Author: Mortimer J. Adler

Dear reader,

Books can be read several different ways, depending on the purpose of the reader. Some can be read for fun, some can be read for answering questions, and others can be read for understanding and wrestling with the text. It is important to know where one’s relationship with a book is so one can be able to determine how to grow and get more out of the book other than just a story.

If one reads a book that really challenging and intriguing, but doesn’t put that much thought into what the author is saying or how it is being said, a book will be read only for the sake of the storyline instead of the underlying purposes of what the author was trying to imply. However, if the underlying purposes of the author is noticed by the reader, questions will start to form in the reader’s mind that show active participation in trying to see what the author is trying to imply in the text. Then the reader may ask questions about why the author tried using particular methods or word choices.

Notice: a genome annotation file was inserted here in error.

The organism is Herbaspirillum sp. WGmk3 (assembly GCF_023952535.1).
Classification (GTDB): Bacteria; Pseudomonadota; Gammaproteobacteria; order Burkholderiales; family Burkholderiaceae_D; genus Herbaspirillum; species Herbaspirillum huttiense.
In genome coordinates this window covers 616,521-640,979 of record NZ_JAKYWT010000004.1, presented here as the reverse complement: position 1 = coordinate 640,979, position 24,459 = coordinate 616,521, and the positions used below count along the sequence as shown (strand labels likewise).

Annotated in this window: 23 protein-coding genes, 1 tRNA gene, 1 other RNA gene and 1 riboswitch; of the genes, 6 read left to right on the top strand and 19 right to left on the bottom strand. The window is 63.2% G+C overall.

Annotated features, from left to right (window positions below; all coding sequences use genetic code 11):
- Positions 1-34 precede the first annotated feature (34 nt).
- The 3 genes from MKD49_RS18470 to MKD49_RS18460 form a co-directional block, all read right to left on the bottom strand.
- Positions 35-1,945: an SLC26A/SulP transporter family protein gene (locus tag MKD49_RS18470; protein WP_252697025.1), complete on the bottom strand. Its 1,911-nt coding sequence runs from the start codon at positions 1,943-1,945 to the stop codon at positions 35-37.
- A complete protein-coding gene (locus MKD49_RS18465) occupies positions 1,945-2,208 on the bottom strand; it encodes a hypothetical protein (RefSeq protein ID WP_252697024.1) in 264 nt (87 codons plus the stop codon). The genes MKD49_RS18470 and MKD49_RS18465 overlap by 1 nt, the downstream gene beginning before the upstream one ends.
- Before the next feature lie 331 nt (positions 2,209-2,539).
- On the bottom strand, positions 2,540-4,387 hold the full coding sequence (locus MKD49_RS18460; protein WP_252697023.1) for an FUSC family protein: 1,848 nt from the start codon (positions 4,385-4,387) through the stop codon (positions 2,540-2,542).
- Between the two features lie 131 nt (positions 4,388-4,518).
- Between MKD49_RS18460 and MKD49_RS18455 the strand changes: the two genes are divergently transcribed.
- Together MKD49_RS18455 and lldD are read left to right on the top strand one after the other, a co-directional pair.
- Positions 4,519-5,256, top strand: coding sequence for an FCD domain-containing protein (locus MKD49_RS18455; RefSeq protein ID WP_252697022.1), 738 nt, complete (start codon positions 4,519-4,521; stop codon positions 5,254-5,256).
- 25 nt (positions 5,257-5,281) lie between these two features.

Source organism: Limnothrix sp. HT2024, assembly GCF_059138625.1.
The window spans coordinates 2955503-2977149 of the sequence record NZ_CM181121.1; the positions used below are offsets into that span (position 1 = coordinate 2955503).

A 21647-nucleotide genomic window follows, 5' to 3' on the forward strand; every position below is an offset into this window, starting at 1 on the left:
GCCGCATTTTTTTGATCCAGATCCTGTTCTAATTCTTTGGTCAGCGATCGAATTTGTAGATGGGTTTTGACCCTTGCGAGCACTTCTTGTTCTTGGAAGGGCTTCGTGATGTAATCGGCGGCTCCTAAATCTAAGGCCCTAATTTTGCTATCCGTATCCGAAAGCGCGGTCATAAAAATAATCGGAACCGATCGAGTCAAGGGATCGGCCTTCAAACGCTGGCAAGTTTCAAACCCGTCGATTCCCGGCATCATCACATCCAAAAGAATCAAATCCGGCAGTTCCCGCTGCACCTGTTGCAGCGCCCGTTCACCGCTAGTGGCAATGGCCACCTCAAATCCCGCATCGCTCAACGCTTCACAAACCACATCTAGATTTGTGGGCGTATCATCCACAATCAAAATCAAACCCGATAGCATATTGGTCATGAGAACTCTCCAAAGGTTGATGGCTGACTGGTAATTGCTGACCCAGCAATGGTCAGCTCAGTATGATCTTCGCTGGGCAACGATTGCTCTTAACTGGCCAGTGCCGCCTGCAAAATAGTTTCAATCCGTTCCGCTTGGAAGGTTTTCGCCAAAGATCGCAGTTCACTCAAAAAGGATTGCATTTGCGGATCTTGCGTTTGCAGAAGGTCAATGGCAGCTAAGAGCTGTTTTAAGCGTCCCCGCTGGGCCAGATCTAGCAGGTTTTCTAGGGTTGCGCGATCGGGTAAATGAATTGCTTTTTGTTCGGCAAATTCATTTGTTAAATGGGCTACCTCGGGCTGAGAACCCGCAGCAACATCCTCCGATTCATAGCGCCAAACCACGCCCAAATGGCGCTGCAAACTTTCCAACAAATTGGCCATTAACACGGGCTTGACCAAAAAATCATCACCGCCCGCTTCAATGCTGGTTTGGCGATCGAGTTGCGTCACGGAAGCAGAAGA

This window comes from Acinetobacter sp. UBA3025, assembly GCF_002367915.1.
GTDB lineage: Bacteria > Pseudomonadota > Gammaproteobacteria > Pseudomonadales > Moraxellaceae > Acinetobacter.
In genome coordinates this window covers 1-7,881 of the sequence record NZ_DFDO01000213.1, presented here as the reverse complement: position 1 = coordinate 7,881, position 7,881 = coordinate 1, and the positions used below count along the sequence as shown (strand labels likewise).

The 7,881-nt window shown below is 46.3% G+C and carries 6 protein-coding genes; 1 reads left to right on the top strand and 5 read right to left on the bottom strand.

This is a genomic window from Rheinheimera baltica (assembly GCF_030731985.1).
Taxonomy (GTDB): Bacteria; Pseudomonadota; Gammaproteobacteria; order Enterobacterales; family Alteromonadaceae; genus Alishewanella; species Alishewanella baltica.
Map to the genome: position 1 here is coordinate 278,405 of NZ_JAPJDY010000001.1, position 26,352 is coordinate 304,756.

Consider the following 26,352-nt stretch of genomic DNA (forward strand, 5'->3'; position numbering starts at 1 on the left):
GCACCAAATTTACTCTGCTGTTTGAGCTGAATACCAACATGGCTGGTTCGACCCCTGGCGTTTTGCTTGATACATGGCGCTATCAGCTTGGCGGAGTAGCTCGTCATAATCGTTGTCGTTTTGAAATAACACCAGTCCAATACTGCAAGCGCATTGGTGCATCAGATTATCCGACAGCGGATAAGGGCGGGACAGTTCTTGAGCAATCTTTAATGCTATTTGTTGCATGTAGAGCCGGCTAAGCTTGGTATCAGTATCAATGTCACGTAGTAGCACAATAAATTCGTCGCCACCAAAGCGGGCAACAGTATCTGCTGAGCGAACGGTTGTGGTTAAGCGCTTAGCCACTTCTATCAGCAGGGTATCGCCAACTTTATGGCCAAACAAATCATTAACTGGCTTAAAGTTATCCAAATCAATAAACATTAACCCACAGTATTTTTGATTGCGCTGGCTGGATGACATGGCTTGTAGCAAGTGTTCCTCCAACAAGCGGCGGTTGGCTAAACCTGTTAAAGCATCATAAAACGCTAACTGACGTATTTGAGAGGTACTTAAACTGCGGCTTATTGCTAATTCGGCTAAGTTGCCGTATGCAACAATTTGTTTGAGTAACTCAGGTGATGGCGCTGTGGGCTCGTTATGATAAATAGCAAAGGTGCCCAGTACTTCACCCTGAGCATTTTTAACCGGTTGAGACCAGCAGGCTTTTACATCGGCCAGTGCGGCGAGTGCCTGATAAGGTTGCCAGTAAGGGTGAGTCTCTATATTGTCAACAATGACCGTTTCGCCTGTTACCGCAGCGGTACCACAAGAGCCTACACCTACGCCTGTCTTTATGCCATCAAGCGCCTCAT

It may not be easy to analyze a book, but it also depends on how the books are treated once they are bought. If the book is brand new and remains unmarked when it is being read, there may not be any active reading involved. However, if a book is bought and there are marks all over the book, notes inside the pages, and observations and questions by the reader, that shows that the reader has analyzed the book and is trying to get a better understanding of the concepts involved.

I have admittedly not been the most active reader, and I am trying to improve as much as I can. My hope is that I will become a reader who can be able to analyze and annotate a book and see the ideas presented behind the text. I would like to ask you a question, dear reader. How do you view relationships with books and what could you gain from that viewpoint?